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We’re proactively managing our assets to maximize our investment & keep you moving safely

Seattle stairway. Photo Credit: SDOT Flickr.


  • Seattle is a vibrant and growing community. As more people move to the city there is higher demand for – and on – our transportation infrastructure. 
  • With proactive asset management, we invest in, maintain, and preserve our transportation assets.   
  • Investing proactively means we do more to preserve our assets by making smaller, incremental, and timely improvements. 
  • Conversations with you – whether in person, at open houses, or through online surveys – are an important part of our asset management commitment. These are opportunities for us to learn about your needs while discussing the work we do and the challenges we face. 

Seattle is a vibrant and growing community. As more people move to the city there is higher demand for – and on – our transportation infrastructure.  

A bus driving up the recently-repaved SW Avalon Way. Photo Credit: SDOT Flickr.
A bus driving up the recently-repaved SW Avalon Way. Photo Credit: SDOT Flickr.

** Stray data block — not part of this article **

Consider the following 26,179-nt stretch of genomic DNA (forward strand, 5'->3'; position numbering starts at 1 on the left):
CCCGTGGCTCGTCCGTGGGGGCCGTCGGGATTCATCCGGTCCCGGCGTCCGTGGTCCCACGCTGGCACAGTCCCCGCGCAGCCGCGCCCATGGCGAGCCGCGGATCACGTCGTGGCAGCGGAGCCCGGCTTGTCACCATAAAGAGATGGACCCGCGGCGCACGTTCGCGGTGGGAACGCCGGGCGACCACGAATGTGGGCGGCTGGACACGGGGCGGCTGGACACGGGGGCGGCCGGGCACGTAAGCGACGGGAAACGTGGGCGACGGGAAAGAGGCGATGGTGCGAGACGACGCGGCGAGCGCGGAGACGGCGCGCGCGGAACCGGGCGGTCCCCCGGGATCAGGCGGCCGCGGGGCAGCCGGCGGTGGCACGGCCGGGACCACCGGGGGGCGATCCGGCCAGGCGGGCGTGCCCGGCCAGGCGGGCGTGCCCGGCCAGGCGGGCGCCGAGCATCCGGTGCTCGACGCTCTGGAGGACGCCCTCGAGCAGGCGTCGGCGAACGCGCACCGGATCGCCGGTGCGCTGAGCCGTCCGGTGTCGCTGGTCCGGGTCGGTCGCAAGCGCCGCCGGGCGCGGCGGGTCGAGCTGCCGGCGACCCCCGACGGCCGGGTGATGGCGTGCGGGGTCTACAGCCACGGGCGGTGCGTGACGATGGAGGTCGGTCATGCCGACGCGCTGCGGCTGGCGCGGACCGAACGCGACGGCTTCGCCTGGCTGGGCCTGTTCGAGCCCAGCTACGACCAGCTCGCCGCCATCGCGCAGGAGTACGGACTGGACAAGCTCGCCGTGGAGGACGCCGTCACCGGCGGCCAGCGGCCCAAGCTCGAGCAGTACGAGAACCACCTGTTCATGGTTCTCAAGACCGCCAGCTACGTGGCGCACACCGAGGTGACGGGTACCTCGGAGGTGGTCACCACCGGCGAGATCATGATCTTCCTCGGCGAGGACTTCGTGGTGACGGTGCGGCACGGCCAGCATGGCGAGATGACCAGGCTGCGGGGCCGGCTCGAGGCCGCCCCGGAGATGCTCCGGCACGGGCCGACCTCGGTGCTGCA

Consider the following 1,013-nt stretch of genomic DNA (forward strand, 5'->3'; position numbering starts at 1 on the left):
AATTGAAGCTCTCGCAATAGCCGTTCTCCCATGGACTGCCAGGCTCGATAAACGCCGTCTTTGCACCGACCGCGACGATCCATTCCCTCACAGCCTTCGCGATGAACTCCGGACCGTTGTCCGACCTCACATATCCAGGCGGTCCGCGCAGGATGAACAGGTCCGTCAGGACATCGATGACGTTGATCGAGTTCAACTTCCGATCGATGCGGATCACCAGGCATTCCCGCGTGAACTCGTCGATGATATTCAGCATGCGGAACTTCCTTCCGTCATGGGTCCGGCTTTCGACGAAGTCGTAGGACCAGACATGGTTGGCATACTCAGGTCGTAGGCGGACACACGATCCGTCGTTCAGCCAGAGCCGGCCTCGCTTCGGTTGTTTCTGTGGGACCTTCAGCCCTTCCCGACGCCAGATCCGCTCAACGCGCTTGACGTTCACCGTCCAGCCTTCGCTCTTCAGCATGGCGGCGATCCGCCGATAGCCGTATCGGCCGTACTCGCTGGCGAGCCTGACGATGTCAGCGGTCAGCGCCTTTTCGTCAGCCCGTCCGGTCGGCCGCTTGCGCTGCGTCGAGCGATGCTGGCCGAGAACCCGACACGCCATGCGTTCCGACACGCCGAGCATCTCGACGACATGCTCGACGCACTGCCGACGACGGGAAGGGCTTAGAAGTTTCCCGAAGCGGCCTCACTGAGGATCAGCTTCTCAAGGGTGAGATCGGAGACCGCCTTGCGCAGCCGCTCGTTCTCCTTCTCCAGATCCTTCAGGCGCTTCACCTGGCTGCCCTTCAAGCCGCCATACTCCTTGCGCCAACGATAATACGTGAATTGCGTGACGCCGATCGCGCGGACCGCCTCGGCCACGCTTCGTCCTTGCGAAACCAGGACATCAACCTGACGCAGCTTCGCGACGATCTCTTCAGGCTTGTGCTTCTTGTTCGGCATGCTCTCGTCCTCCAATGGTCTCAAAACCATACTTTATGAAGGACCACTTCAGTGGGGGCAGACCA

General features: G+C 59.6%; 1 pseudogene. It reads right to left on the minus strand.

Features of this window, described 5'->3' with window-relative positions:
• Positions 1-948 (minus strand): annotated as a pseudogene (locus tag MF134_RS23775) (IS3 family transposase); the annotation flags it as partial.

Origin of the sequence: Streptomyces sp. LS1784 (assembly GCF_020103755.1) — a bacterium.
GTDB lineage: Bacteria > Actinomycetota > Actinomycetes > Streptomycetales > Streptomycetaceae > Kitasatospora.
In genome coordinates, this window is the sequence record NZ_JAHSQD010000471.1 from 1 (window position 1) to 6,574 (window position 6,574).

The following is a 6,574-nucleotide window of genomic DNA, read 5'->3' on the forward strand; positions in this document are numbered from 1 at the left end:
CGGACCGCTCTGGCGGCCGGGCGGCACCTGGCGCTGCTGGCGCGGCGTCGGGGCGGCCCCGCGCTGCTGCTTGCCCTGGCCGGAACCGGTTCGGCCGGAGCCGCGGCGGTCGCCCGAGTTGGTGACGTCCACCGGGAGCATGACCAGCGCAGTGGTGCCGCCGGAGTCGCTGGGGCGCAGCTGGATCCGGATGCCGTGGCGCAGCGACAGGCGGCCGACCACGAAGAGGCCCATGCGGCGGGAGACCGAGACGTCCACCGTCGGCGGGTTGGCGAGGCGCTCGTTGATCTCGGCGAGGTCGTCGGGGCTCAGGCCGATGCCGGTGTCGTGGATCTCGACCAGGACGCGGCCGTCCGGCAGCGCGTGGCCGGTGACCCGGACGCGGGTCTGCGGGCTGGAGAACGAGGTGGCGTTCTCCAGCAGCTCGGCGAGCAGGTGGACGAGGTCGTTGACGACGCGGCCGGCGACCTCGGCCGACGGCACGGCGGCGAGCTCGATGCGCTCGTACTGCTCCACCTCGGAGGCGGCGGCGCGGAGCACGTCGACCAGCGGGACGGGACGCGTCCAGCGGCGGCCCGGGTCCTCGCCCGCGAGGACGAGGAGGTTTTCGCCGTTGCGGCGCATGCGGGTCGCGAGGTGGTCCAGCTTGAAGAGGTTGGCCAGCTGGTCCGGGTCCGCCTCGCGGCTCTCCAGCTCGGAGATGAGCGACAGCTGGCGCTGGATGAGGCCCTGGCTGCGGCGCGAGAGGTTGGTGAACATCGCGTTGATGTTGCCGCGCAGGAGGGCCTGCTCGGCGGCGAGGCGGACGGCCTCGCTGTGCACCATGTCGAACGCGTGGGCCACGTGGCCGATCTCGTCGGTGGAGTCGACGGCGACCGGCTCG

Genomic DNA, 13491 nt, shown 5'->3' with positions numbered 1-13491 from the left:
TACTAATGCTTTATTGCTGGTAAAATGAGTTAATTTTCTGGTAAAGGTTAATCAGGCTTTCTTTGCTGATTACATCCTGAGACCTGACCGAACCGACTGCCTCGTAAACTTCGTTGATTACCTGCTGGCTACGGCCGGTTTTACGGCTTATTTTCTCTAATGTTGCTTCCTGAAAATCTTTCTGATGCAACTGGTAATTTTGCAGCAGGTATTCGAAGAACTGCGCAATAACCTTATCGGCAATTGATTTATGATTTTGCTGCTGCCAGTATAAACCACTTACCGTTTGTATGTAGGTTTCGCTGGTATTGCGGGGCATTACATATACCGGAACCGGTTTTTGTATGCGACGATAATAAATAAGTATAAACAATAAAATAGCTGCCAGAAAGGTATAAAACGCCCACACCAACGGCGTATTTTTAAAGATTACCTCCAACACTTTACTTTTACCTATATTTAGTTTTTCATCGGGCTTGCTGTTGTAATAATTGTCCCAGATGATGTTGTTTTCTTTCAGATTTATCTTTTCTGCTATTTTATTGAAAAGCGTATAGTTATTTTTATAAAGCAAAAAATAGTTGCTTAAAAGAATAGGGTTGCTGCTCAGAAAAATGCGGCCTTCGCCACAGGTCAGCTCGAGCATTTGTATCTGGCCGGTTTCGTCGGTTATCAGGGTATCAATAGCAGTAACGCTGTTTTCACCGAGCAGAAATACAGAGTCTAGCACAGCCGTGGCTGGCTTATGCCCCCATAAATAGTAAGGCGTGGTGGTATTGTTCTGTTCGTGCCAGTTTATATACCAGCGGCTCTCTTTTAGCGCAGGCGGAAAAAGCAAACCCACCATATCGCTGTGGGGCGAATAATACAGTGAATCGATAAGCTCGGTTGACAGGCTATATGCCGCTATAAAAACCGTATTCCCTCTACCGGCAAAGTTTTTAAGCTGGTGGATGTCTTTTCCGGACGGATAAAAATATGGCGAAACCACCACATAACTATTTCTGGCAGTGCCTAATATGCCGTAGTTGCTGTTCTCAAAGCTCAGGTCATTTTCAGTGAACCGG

For example, more people means increased transit ridership and, in turn, a demand for more buses and for shorter travel times with fewer delays. More transit service and larger buses, with heavier electric batteries, help the City meet sustainability goals and respond to climate change. At the same time, these heavier vehicles traveling more frequently accelerate pavement deterioration on some of Seattle’s streets. Our streets were built at different times, sometimes by different agencies, and were not initially designed to carry the additional weight.  

Supporting access to safe, reliable transit while proactively managing pavement conditions is just one part of our work to balance the need for safe, equitable, and sustainable travel options. All modes of transportation rely on well-functioning assets. Sustainability is also about leaving our transportation infrastructure in the same or better condition for future generations.  

What are our “assets”? We maintain around: 

3,900 lane miles of streets   

124 bridges   

497 stairways

600 retaining walls (including seawalls)    

1,100 traffic signals   

194,000+ signs  

2,300 miles of sidewalk and medians  

32,000+ curb ramps  

38,000 SDOT-planted trees (plus, our Urban Forestry team helps maintain about 600,000 trees that we don’t own in the City right-of-way) 

7 million square feet of landscaped areas 

With proactive asset management, we invest in, maintain, and preserve our assets.   

Investing in asset maintenance and preservation means that we prioritize work to keep our infrastructure in good or fair condition. This way, it stays in better condition for a longer period of time.  

For each $1 spent on asset preservation, we can save $6 to $10 later because we extend the life of the asset and reduce how often we pay for costly repairs or replacements. This means an investment of $1 million can reduce our future costs by as much as $6 million to $10 million. This proactive approach allows us to stretch your dollars further and accomplish more with limited funding.